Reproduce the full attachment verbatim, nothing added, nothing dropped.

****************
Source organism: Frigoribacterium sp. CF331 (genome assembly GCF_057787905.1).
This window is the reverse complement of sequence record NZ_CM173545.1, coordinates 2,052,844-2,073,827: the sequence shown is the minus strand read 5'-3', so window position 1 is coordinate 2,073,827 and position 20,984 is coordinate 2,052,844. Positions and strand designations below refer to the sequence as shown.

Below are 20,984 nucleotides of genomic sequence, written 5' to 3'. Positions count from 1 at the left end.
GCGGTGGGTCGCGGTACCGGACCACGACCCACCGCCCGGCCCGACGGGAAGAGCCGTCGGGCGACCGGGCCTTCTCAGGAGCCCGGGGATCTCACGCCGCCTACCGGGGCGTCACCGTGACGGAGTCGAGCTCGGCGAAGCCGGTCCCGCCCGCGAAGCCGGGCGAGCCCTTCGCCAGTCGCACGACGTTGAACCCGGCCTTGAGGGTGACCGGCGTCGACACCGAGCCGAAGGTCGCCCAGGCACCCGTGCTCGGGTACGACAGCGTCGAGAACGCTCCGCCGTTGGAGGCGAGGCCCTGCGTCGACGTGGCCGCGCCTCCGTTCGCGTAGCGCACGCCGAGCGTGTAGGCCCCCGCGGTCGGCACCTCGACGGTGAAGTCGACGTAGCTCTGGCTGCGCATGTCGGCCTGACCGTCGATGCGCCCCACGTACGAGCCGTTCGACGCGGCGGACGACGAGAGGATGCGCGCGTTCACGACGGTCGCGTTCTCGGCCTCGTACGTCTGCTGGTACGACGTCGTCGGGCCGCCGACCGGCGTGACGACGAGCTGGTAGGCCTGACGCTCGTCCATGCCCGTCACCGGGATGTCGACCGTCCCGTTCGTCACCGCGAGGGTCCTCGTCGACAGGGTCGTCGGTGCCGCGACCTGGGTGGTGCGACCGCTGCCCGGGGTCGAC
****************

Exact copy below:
Source organism: Frigoribacterium sp. CF331 (genome assembly GCF_057787905.1).
This window is the reverse complement of sequence record NZ_CM173545.1, coordinates 2,052,844-2,073,827: the sequence shown is the minus strand read 5'-3', so window position 1 is coordinate 2,073,827 and position 20,984 is coordinate 2,052,844. Positions and strand designations below refer to the sequence as shown.

Below are 20,984 nucleotides of genomic sequence, written 5' to 3'. Positions count from 1 at the left end.
GCGGTGGGTCGCGGTACCGGACCACGACCCACCGCCCGGCCCGACGGGAAGAGCCGTCGGGCGACCGGGCCTTCTCAGGAGCCCGGGGATCTCACGCCGCCTACCGGGGCGTCACCGTGACGGAGTCGAGCTCGGCGAAGCCGGTCCCGCCCGCGAAGCCGGGCGAGCCCTTCGCCAGTCGCACGACGTTGAACCCGGCCTTGAGGGTGACCGGCGTCGACACCGAGCCGAAGGTCGCCCAGGCACCCGTGCTCGGGTACGACAGCGTCGAGAACGCTCCGCCGTTGGAGGCGAGGCCCTGCGTCGACGTGGCCGCGCCTCCGTTCGCGTAGCGCACGCCGAGCGTGTAGGCCCCCGCGGTCGGCACCTCGACGGTGAAGTCGACGTAGCTCTGGCTGCGCATGTCGGCCTGACCGTCGATGCGCCCCACGTACGAGCCGTTCGACGCGGCGGACGACGAGAGGATGCGCGCGTTCACGACGGTCGCGTTCTCGGCCTCGTACGTCTGCTGGTACGACGTCGTCGGGCCGCCGACCGGCGTGACGACGAGCTGGTAGGCCTGACGCTCGTCCATGCCCGTCACCGGGATGTCGACCGTCCCGTTCGTCACCGCGAGGGTCCTCGTCGACAGGGTCGTCGGTGCCGCGACCTGGGTGGTGCGACCGCTGCCCGGGGTCGAC